The DuckDB R API can be installed using
install.packages. Please see the installation page for details.
To use DuckDB, you must first create a connection object that represents the database. The connection object takes as parameter the database file to read and write from. If the database file does not exist, it will be created (the file extension may be
.duckdb, or anything else). The special value
:memory: (the default) can be used to create an in-memory database. Note that for an in-memory database no data is persisted to disk (i.e. all data is lost when you exit the R process). If you would like to connect to an existing database in read-only mode, set the
read_only flag to
TRUE. Read-only mode is required if multiple R processes want to access the same database file at the same time.
library("DBI") # to start an in-memory database con = dbConnect(duckdb::duckdb(), dbdir=":memory:") # to use a database file (not shared between processes) con = dbConnect(duckdb::duckdb(), dbdir="my-db.duckdb", read_only=FALSE) # to use a database file (shared between processes) con = dbConnect(duckdb::duckdb(), dbdir="my-db.duckdb", read_only=TRUE)
Connections are closed implicitly when they go out of scope or if they are explicitly closed using
dbDisconnect(). To shut down the database instance associated with the connection, use
DuckDB supports the standard DBI methods to send queries and retreive result sets.
dbExecute() is meant for queries where no results are expected like
CREATE TABLE or
UPDATE etc. and
dbGetQuery() is meant to be used for queries that produce results (e.g.
SELECT). Below an example.
# create a table dbExecute(con, "CREATE TABLE items(item VARCHAR, value DECIMAL(10,2), count INTEGER)") # insert two items into the table dbExecute(con, "INSERT INTO items VALUES ('jeans', 20.0, 1), ('hammer', 42.2, 2)") # retrieve the items again res = dbGetQuery(con, "SELECT * FROM items") print(res) # item value count # 1 jeans 20.0 1 # 2 hammer 42.2 2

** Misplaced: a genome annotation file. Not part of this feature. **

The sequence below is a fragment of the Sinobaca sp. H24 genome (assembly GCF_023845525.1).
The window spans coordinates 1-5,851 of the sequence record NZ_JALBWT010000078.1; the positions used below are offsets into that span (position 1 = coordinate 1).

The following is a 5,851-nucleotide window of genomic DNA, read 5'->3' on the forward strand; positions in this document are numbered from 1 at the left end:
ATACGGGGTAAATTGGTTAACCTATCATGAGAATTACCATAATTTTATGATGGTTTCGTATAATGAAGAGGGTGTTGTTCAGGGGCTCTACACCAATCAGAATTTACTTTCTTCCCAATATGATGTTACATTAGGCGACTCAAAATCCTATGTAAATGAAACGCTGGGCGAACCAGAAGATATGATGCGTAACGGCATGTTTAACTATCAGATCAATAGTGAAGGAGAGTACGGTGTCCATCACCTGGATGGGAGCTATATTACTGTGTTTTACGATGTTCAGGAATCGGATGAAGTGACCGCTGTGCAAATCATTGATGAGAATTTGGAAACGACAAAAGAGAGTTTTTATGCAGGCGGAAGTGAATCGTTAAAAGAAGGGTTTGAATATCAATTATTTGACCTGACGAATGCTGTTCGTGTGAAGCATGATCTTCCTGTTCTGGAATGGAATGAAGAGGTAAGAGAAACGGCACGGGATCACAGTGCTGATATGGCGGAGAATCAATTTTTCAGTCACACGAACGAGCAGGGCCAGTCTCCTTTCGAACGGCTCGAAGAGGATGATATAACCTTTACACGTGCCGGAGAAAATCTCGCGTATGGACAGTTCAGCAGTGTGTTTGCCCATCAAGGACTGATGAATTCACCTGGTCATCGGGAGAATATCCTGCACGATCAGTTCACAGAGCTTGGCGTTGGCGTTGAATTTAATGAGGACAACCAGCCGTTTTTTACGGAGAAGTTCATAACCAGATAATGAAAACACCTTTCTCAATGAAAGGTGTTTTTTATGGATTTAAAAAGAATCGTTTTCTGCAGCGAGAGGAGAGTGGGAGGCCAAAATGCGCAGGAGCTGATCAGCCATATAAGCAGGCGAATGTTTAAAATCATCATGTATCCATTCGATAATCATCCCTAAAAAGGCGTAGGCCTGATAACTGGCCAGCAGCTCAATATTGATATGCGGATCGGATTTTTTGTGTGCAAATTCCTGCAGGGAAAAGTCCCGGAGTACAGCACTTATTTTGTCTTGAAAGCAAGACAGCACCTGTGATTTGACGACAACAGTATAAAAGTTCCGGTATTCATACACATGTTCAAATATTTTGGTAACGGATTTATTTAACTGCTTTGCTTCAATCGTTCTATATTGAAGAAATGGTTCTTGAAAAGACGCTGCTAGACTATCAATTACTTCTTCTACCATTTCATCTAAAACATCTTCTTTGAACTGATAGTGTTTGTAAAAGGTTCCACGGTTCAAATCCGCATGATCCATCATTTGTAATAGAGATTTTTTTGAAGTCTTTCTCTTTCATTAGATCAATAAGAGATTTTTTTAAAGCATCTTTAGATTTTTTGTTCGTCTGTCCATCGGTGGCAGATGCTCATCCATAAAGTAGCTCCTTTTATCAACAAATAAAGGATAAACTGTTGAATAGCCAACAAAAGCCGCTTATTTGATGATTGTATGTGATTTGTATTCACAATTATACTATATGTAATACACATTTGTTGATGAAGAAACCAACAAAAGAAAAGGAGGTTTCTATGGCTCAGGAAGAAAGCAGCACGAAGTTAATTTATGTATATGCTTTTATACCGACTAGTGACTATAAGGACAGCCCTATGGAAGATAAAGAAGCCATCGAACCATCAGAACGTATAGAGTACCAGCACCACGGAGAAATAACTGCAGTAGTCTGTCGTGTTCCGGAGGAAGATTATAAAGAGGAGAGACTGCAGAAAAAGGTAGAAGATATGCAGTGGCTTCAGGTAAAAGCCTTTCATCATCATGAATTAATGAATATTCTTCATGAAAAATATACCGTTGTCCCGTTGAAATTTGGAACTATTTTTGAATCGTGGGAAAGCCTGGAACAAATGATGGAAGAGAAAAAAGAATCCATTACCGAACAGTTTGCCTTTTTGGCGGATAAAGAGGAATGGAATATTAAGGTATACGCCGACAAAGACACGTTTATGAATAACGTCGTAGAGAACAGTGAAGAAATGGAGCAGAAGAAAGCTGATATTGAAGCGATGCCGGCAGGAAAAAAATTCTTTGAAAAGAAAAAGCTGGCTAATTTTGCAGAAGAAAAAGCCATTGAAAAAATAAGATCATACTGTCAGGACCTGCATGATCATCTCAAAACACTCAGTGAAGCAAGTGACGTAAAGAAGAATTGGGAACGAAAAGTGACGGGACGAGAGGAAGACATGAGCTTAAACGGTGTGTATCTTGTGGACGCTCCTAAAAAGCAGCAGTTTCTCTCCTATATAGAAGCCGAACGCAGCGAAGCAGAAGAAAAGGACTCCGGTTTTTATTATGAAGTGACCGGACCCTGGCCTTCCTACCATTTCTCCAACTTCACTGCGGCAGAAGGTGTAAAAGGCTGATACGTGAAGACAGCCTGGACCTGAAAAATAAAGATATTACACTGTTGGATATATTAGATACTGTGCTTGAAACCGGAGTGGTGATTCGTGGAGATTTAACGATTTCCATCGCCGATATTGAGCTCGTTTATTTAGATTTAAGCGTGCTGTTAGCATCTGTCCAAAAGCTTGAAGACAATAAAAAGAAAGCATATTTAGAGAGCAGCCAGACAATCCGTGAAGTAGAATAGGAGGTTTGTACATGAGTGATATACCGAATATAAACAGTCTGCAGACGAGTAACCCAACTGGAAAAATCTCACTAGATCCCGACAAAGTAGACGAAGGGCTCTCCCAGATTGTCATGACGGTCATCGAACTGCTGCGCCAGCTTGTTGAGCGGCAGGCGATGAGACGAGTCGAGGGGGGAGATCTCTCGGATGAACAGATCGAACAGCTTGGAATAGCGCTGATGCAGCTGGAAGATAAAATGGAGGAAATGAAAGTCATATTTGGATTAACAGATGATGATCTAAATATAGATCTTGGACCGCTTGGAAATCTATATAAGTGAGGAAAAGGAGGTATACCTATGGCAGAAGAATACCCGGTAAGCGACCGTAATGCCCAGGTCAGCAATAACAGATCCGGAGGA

DuckDB also supports prepared statements in the R API with the
dbGetQuery methods. Here is an example:
# prepared statement parameters are given as a list dbExecute(con, "INSERT INTO items VALUES (?, ?, ?)", list('laptop', 2000, 1)) # if you want to reuse a prepared statement multiple times, use dbSendStatement() and dbBind() stmt = dbSendStatement(con, "INSERT INTO items VALUES (?, ?, ?)") dbBind(stmt, list('iphone', 300, 2)) dbBind(stmt, list('android', 3.5, 1)) dbClearResult(stmt) # query the database using a prepared statement res = dbGetQuery(con, "SELECT item FROM items WHERE value > ?", list(400)) print(res) # item # 1 laptop
Do not use prepared statements to insert large amounts of data into DuckDB. See below for better options.
To write a R data frame into DuckDB, use the standard DBI function
dbWriteTable(). This creates a table in DuckDB and populates it with the data frame contents. For example:
dbWriteTable(con, "iris_table", iris) res = dbGetQuery(con, "SELECT * FROM iris_table LIMIT 1") print(res) # Sepal.Length Sepal.Width Petal.Length Petal.Width Species # 1 5.1 3.5 1.4 0.2 setosa
It is also possible to “register” a R data frame as a virtual table, comparable to a SQL
VIEW. This does not actually transfer data into DuckDB yet. Below is an example:
duckdb::duckdb_register(con, "iris_view", iris) res = dbGetQuery(con, "SELECT * FROM iris_view LIMIT 1") print(res) # Sepal.Length Sepal.Width Petal.Length Petal.Width Species # 1 5.1 3.5 1.4 0.2 setosa
DuckDB keeps a reference to the R data frame after registration. This prevents the data frame from being garbage-collected. The reference is cleared when the connection is closed, but can also be cleared manually using the
Also refer to the data import documentation for more options of efficiently importing data.
library("DBI") library("dplyr") con <- dbConnect(duckdb::duckdb()) duckdb::duckdb_register(con, "flights", nycflights13::flights) tbl(con, "flights") %>% group_by(dest) %>% summarise(delay = mean(dep_time))